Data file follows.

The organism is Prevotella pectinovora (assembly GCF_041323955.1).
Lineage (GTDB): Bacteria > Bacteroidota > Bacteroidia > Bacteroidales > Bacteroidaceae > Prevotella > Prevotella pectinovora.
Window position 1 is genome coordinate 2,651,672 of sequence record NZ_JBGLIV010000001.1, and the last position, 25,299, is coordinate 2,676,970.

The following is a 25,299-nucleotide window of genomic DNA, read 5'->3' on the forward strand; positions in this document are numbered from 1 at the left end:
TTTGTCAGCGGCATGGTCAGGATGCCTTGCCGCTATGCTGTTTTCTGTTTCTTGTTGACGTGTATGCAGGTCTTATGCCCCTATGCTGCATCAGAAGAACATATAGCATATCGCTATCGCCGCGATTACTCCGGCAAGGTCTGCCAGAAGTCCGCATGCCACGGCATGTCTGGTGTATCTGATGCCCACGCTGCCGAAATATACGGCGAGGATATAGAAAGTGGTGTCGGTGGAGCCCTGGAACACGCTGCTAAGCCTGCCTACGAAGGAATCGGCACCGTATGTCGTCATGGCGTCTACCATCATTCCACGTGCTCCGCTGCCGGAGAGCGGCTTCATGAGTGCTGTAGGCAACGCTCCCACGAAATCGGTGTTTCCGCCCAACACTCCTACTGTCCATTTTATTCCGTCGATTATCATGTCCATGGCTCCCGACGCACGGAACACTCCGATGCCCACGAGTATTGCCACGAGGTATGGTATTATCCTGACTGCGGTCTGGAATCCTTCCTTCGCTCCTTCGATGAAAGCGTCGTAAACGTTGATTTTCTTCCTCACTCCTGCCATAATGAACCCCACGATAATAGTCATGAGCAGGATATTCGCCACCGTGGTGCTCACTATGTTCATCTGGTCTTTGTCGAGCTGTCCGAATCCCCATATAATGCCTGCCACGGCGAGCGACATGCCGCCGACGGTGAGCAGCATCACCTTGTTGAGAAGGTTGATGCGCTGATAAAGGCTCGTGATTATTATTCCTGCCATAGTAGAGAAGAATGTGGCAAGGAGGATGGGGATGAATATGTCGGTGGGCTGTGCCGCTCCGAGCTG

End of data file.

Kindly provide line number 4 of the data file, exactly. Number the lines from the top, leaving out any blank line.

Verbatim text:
The following is a 25,299-nucleotide window of genomic DNA, read 5'->3' on the forward strand; positions in this document are numbered from 1 at the left end: